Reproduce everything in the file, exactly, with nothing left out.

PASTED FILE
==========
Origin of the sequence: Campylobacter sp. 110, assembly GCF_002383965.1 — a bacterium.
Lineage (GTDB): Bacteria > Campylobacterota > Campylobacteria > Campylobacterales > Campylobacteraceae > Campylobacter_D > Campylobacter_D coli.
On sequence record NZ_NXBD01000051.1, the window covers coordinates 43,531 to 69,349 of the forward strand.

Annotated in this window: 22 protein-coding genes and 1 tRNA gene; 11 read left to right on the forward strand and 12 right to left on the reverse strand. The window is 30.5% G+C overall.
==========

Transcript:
Origin of the sequence: Campylobacter sp. 110, assembly GCF_002383965.1 — a bacterium.
Lineage (GTDB): Bacteria > Campylobacterota > Campylobacteria > Campylobacterales > Campylobacteraceae > Campylobacter_D > Campylobacter_D coli.
On sequence record NZ_NXBD01000051.1, the window covers coordinates 43,531 to 69,349 of the forward strand.

Annotated in this window: 22 protein-coding genes and 1 tRNA gene; 11 read left to right on the forward strand and 12 right to left on the reverse strand. The window is 30.5% G+C overall.